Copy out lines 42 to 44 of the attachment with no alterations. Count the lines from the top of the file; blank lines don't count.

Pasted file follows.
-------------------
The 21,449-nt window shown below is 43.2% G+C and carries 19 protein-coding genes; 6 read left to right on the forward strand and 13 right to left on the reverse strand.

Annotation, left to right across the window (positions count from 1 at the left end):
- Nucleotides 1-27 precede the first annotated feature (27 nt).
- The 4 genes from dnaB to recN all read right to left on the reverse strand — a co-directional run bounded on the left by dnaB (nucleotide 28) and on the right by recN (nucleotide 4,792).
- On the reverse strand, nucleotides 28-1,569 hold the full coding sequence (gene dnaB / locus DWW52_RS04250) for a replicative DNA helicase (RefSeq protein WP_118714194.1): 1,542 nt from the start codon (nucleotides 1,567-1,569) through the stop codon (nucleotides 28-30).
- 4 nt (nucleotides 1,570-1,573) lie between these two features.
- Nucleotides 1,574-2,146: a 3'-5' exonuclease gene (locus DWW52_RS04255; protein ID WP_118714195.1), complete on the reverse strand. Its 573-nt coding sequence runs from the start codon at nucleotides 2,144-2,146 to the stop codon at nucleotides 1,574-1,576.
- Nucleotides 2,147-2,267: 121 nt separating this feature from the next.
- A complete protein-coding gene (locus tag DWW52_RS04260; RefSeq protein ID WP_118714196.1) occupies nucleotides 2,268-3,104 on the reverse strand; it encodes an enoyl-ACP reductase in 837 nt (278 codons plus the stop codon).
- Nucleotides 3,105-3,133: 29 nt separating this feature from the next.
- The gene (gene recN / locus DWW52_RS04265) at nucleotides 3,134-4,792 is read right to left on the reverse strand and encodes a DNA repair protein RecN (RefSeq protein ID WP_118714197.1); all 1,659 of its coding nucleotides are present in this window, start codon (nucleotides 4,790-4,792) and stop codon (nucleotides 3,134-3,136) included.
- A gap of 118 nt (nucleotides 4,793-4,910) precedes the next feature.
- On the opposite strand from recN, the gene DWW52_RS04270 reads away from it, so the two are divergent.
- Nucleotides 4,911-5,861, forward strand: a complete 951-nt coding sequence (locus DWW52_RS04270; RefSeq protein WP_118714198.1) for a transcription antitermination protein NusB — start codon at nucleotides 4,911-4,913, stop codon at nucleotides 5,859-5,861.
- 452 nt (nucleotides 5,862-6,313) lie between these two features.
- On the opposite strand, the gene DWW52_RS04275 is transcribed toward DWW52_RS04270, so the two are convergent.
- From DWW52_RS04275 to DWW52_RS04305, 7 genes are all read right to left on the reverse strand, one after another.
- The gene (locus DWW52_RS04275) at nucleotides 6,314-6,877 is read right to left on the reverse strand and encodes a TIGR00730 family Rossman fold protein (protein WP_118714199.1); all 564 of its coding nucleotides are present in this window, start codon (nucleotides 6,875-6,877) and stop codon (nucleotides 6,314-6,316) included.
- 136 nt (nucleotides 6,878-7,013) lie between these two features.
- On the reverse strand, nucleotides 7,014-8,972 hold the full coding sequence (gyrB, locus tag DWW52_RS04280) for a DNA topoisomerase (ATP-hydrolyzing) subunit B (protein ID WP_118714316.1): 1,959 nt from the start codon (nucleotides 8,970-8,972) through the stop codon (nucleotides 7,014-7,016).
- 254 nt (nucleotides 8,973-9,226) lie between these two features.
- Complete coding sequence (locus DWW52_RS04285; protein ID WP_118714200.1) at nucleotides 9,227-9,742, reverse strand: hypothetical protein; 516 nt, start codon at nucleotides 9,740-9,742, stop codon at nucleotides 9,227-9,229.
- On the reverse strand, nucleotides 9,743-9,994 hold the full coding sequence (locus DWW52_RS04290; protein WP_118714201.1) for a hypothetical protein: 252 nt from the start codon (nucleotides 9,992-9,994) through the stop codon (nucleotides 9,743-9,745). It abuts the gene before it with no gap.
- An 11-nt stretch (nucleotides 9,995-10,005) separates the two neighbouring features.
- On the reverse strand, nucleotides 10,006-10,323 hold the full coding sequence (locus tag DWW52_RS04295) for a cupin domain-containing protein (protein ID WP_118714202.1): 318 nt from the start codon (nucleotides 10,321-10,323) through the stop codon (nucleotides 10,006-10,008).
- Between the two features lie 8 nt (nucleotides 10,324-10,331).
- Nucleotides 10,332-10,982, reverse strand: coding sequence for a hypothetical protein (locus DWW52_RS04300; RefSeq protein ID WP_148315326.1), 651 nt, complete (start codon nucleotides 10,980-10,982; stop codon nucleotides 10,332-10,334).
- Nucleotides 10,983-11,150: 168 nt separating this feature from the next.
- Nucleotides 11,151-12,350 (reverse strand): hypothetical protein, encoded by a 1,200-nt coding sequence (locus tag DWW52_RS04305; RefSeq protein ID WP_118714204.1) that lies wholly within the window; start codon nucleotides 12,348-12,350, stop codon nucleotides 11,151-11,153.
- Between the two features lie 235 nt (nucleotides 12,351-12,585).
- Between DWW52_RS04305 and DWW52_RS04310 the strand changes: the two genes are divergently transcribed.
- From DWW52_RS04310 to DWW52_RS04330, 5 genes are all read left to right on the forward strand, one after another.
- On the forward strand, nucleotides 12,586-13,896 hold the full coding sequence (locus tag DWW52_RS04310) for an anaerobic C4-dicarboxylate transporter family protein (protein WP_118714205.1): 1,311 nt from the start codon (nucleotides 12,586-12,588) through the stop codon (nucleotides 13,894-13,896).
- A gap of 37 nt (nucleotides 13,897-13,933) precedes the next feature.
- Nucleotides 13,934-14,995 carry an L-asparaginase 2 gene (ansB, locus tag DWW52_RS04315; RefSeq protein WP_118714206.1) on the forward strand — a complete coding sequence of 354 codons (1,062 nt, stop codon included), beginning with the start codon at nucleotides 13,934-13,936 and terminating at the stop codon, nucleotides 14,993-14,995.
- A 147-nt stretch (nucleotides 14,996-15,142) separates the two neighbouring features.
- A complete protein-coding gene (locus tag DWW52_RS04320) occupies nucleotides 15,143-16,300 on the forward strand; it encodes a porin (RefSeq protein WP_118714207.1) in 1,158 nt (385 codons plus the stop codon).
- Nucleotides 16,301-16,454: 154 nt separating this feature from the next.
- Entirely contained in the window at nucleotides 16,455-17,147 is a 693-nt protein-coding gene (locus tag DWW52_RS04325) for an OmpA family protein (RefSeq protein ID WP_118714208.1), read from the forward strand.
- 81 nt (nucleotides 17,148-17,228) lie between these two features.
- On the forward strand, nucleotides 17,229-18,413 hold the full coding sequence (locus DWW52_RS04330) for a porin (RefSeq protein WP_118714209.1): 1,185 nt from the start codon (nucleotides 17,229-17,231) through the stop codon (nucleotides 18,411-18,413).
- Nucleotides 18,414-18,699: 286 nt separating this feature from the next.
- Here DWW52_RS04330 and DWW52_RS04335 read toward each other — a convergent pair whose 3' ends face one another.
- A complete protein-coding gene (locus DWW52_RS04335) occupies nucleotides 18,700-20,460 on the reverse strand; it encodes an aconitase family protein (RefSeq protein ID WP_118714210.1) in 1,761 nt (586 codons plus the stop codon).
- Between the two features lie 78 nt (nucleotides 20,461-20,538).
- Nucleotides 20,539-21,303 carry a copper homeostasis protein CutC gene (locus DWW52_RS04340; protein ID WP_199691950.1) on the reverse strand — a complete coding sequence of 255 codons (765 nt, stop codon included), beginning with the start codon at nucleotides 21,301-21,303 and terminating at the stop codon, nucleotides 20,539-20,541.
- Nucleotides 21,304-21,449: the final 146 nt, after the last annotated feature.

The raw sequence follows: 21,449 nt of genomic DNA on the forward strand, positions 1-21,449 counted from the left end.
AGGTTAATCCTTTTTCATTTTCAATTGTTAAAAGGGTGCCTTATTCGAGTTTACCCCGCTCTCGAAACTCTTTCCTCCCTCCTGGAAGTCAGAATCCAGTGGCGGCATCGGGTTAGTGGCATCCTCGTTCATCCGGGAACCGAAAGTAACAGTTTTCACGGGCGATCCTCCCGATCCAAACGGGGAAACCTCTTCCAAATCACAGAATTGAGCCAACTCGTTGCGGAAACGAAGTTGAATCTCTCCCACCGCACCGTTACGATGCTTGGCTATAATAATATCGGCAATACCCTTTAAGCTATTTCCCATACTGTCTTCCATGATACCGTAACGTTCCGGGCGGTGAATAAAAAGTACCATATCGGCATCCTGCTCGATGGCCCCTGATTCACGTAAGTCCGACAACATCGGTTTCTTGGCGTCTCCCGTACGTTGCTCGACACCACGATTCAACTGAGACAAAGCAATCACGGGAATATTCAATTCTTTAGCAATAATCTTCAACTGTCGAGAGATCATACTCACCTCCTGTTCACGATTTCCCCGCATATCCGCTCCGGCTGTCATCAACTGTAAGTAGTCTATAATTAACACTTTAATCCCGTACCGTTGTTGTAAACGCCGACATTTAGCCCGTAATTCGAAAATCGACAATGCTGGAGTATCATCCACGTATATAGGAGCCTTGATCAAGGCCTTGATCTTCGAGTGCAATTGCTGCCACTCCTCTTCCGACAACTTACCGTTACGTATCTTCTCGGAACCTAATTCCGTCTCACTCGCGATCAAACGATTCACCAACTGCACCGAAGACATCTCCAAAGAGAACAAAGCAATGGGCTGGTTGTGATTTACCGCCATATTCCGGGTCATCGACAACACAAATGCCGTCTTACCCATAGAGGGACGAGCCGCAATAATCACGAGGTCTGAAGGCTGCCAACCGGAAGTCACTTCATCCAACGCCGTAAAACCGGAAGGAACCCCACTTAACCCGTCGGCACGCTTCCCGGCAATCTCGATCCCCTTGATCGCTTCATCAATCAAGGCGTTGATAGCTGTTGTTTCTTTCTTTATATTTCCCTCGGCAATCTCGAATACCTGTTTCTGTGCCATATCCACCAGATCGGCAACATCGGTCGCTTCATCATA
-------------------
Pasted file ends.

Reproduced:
- Nucleotides 18,414-18,699: 286 nt separating this feature from the next.
- Here DWW52_RS04330 and DWW52_RS04335 read toward each other — a convergent pair whose 3' ends face one another.
- A complete protein-coding gene (locus DWW52_RS04335) occupies nucleotides 18,700-20,460 on the reverse strand; it encodes an aconitase family protein (RefSeq protein ID WP_118714210.1) in 1,761 nt (586 codons plus the stop codon).